|How to cite this URL:|
Berberi A, Samarani A, Nader N, Mearawi R, Kanj W, Badran B. Physicochemical characterization: Comparative evaluation of three allograft biomaterials and autogenous bone. J Dent Res Rev [serial online] 2014 [cited 2022 Jun 25];1:132-6. Available from: https://www.jdrr.org/text.asp?2014/1/3/132/146491
| Introduction|| |
Bone is a living tissue that serves structural support and calcium metabolism. Bone matrix is organic and consists of a network of collagen protein fibers impregnated with mineral salts (85% of calcium phosphate, 10% of calcium carbonate, and 5% of calcium fluoride and magnesium fluoride). The mineral compartment of bone is predominantly present in the form of calcium hydroxyapatites (Ca 10 [PO 4 ] 6 [OH] 2 ). Bone tissue also contains negligible quantities of non-collagen proteins, including the family of bone morphogenetic proteins (BMPs). 
Calcium plays an important role on osteoconductivity and on enhanced bone tissue integration via entrapment and concentration of circulating bone growth factors (BMPs) and osteoprogenitor cells, thus imparting osteoinductive properties of these materials. , The effect of calcium ions on bone tissue response has been investigated in several in vivo as well as in vitro studies, where Ca-incorporated titanium implant were shown to enhance osseintegration. ,,,
Bone tissue serves as a reservoir and a source of calcium for metabolic needs through the process of bone remodeling. The role of phosphate in bone development also should not be over looked since bone maintains body's pH balance by producing additional carbonates and phosphates. First phosphorus is laid down during the mineralization process, and then calcium binds to it. ,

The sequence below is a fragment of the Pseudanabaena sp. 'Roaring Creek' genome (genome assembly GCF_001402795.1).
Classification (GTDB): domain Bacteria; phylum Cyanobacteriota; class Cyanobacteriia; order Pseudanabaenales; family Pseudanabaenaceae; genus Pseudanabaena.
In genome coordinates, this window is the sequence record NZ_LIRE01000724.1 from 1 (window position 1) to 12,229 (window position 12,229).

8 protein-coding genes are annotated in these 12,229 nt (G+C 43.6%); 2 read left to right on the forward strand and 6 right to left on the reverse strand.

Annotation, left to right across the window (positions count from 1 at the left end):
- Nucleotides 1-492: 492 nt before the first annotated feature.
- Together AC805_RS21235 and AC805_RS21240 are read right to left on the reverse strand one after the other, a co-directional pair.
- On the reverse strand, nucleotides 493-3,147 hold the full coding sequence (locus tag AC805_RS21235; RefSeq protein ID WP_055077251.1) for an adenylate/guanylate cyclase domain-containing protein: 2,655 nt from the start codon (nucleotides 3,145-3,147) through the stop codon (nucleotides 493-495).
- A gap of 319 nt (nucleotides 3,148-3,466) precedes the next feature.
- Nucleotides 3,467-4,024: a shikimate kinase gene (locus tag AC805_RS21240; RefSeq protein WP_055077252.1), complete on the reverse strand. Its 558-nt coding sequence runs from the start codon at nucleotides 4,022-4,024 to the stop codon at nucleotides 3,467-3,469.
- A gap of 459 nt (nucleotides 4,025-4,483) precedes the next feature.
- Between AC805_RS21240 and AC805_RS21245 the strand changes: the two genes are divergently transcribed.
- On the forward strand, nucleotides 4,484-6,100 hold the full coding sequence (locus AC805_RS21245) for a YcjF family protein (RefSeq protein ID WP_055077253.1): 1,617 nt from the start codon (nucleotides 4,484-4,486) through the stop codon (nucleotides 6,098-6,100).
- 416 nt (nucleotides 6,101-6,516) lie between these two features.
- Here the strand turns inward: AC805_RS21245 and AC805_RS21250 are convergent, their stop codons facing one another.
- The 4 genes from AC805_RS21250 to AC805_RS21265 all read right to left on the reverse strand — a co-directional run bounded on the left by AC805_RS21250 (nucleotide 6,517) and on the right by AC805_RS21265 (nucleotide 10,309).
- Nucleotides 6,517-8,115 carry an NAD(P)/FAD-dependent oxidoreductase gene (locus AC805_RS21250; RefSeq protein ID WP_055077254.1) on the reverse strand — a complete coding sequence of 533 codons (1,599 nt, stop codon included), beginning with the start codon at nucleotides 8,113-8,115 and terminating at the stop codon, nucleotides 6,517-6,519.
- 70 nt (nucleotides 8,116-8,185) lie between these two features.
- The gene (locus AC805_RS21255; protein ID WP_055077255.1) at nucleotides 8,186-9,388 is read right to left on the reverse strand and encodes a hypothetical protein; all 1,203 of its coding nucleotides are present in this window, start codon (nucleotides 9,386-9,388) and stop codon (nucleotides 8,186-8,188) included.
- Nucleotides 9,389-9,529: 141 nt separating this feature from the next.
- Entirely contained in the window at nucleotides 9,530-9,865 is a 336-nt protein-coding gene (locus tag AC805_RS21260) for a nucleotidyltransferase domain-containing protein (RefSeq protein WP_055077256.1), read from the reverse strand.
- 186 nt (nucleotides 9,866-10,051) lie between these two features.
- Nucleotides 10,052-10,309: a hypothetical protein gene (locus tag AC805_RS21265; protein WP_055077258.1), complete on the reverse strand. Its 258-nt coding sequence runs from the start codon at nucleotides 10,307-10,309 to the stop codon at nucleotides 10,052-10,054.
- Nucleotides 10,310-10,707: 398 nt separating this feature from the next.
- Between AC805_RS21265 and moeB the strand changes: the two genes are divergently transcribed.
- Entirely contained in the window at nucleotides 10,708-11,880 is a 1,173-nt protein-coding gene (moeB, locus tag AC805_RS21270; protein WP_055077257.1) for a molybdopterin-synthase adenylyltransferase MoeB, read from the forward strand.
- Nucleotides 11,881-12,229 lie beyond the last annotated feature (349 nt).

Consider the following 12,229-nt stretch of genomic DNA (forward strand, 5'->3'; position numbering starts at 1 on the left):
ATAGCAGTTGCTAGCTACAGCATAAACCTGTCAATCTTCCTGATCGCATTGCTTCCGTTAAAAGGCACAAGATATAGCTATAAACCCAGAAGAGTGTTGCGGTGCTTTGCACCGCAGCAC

Autogenous bone is osteogenic (cells within a donor graft synthesize new bone at implantation sites), osteoinductive (new bone is formed by active recruitment of host mesenchymal stem cells from surrounding tissue, which differentiate into bone-forming osteoblasts), osteoconductive (vascularization and new bone formation into the transplant), and highly biocompatible. , This process is facilitated by the presence of growth factors within the autogenous bone material (mainly BMPs).  These characteristics should be present in an idealsubstitute and all bone grafting materials canbe classified according to these characteristics. 
The greatest success in bone grafting has been achieved with autogeneous bone ("gold standard"), fulfilling all essential physicochemical and biological properties, despite its inherent limitations as availability and postoperative pain. ,[13 ],,,,,,,,,